The Supreme Court today ordered a floor test in the Karnataka Assembly at 4 PM tomorrow, drastically slashing the 15-day window given by the Governor to BJP Chief Minister B S Yeddyurappa to prove majority.
"Let the House decide and the best course would be floor test," a three-judge bench headed by Justice A K Sikri said, while noting that ultimately the question was about a majority which has to be proved on the floor of the House.
The bench, which also comprised Justices S A Bobde and Ashok Bhushan, turned down Yeddyurappa's request for a secret ballot during the floor test and also directed the Karnataka government and the Governor not to nominate any MLA from the Anglo-Indian community to participate in the voting to prove majority.
It asked the newly elected government not to take any policy decision till it proved majority in the House, while also making it clear that it would later deal with the constitutionality of the Governor's letter inviting Yeddyurappa to form government.
The bench said the pro tem Speaker will take decisions in accordance with the law on the issue of floor test and ordered the authorities, including the Director General of Police, to ensure law and order outside the Karnataka Assembly.
The BJP has emerged as the single largest party with 104 seats, followed by the Congress with 78, JD(S) with 37 and three seats have gone to others in the 224-member Assembly where elections were held for 222 seats.
The majority mark was 112 seats and the post-poll alliance strength of the Congress-JD(S) combine, which claims to have 117 MLAs and has alleged foul play in the Governor inviting BJP to form the government.
Now the majority mark has gone down by one to 111 as JD(S) leader H D Kumaraswamy has won from two assembly constituencies of Ramanagaram and Channapatna. However, he will be eligible to cast only one vote during the floor test.
The high-voltage hearing witnessed trading of charges between the BJP and the Congress-JD(S) combine with both claiming to have numbers in their favour.
The combine has alleged that Governor Vajubhai Vala was not correct in inviting the BJP, which had lesser numbers than the Congress-JD(S) alliance.
However, the BJP has contended that the support letter given by Kumaraswamy to the Governor can be disputed as one of the Congress MLAs, Anand Singh, has not signed it.
Rohatgi sought reasonable time till Monday for the floor test but the bench ordered for tomorrow by accepting the plea of the rivals.
Senior advocate Abhishek Manu Singhvi, appearing for the combine, said the question is whether the Governor was correct to call the party which has less numbers than the alliance which has the majority, has to be tested upon.
"Therefore, at that time, it was not clear who has the majority and Yeddyurappa could not have claimed majority at that time in his letter to the Governor," he said.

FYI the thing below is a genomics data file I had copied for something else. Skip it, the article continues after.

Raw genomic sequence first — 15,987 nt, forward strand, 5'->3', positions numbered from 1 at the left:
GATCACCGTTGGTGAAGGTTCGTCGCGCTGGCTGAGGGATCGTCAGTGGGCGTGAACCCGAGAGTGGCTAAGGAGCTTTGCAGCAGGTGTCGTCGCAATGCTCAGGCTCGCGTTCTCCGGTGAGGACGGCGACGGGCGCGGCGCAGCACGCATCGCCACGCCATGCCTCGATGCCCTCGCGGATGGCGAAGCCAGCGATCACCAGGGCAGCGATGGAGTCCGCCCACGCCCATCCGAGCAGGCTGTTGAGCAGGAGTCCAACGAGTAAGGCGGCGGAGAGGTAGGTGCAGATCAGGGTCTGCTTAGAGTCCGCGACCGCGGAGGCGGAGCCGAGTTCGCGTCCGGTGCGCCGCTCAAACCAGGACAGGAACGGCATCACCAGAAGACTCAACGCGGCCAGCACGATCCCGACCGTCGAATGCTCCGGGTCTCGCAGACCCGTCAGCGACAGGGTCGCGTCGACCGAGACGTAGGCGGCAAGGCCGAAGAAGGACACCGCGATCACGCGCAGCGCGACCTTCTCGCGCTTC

Senior advocate Kapil Sibal, appearing for Kumaraswamy, said the Governor cannot have used his discretionary power as signatures of MLAs were placed before him.
Yeddyurappa placed before the apex court letters he had sent to Governor in which he had staked claim to form the government in Karnataka.
Yeddyurappa, who was sworn in as the chief minister of Karnataka yesterday, told the bench that being the single largest party, the BJP had the "mandate of people" of the state who have "thrown out" the Congress.
Rohatgi said there was no pre-poll alliance between the Congress and JD(S) and they have formed an "unholy alliance" after the elections.
"The single largest party (BJP) is the mandate of people of Karnataka who have thrown out the ruling party. The ruling party has much less members than us. There was no pre-poll alliance. It (Congress-JD(S)) is an unholy alliance," he said adding there was no requirement to give or disclose names of MLAs supporting the party to the Governor.
"It can be done on the floor of the House. According to us we do have the support. It is the discretion of the Governor to swear in the CM of the party whom he feels can provide a stable government in the state," Rohatgi said.
However, the bench said there is no doubt about it, but the only question here is a person who has just staked claim of having majority and another person who has staked the claim of majority with names of MLAs.
"We have to decide on what basis the Governor called A over B or B over A," the bench said. It also justified its order for a floor test tomorrow in the later part of the hearing saying "there are precedents where courts have orders floor test in 24 or 48 hours".
Attorney General K K Venugopal was also present to assist the court, at one point, came to the aid of Rohatgi by advocating holding of secret ballot during the floor test.
Additional Solicitor General Tushar, appearing for Karnataka, said Governor did not receive any notice containing the signatures of MLAs of Congress-JD(S) combine.
The court said the only question was who has the right to enter the arena first and added "at the end of the day, ultimately it has to be tested on the floor of the House, who has the majority.
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